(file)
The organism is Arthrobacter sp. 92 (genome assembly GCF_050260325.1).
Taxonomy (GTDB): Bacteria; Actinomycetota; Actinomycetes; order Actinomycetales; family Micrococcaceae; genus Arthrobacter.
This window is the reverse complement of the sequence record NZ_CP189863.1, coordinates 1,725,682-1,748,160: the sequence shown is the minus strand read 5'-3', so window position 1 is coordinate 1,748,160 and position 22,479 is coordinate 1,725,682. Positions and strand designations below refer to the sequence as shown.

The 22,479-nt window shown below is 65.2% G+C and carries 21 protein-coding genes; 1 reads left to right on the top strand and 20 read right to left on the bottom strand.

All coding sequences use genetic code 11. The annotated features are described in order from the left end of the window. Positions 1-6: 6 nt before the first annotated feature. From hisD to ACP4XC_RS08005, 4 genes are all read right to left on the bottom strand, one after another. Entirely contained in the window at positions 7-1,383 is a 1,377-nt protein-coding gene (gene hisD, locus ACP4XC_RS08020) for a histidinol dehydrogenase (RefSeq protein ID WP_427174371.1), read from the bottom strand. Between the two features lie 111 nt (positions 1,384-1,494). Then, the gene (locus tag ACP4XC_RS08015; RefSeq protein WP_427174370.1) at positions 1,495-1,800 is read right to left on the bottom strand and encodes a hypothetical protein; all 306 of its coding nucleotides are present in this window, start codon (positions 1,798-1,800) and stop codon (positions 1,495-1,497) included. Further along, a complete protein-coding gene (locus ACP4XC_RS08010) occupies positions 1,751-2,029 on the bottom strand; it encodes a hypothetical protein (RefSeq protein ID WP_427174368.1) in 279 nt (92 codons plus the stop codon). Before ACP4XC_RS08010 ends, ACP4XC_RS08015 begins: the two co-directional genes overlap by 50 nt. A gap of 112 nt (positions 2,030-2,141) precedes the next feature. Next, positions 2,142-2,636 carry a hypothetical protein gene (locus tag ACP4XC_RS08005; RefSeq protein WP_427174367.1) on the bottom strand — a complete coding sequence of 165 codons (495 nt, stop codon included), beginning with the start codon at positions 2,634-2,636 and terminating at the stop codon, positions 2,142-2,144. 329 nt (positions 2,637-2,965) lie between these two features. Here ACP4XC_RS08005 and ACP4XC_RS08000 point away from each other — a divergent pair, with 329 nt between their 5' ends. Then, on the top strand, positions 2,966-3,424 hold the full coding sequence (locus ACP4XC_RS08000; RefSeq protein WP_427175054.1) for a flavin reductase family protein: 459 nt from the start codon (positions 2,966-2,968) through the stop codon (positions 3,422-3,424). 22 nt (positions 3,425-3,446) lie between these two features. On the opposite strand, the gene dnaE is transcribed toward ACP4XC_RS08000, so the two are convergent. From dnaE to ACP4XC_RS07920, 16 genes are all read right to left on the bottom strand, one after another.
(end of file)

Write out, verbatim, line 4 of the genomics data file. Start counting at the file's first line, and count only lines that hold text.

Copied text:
The 22,479-nt window shown below is 65.2% G+C and carries 21 protein-coding genes; 1 reads left to right on the top strand and 20 read right to left on the bottom strand.